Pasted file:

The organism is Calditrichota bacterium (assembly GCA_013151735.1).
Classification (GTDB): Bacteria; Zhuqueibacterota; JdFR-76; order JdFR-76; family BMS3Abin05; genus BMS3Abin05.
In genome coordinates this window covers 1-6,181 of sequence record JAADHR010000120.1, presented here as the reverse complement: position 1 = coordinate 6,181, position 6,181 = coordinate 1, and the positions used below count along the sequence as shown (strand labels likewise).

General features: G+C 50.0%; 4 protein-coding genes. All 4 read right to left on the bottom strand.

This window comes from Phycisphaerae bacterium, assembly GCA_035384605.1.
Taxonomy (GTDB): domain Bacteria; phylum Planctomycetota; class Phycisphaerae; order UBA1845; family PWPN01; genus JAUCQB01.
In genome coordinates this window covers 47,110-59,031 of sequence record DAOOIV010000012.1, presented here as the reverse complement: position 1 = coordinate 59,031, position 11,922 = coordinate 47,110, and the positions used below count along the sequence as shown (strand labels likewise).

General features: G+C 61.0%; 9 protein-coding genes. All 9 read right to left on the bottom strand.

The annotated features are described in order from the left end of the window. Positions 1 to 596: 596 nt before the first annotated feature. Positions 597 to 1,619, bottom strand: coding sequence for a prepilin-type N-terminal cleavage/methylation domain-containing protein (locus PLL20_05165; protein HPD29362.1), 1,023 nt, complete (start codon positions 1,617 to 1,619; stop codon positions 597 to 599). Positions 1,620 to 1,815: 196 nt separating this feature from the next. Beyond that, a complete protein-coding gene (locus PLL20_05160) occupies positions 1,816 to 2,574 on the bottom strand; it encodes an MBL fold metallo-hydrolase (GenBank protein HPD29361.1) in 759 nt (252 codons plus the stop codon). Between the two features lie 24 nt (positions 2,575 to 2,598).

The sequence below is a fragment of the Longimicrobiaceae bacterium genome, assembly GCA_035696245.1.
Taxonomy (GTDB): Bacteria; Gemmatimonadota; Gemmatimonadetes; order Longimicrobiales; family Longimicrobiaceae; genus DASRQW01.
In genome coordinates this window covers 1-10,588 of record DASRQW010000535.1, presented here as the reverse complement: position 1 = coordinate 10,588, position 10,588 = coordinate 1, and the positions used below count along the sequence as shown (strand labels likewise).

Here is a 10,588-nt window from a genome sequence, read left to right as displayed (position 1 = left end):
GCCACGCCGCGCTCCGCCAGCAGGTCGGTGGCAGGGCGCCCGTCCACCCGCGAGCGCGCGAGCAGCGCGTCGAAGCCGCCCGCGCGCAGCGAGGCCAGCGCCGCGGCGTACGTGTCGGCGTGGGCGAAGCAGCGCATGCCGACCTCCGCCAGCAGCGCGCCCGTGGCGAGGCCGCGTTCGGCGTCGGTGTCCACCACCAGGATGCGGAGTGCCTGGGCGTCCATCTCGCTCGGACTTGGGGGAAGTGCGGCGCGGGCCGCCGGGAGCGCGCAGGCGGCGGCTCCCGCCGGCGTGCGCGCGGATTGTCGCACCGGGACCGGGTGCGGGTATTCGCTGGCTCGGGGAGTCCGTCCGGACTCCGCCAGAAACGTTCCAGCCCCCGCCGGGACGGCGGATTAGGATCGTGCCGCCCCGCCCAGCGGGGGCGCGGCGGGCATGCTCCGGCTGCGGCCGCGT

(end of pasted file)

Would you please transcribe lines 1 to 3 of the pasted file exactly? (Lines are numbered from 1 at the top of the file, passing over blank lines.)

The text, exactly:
The organism is Calditrichota bacterium (assembly GCA_013151735.1).
Classification (GTDB): Bacteria; Zhuqueibacterota; JdFR-76; order JdFR-76; family BMS3Abin05; genus BMS3Abin05.
In genome coordinates this window covers 1-6,181 of sequence record JAADHR010000120.1, presented here as the reverse complement: position 1 = coordinate 6,181, position 6,181 = coordinate 1, and the positions used below count along the sequence as shown (strand labels likewise).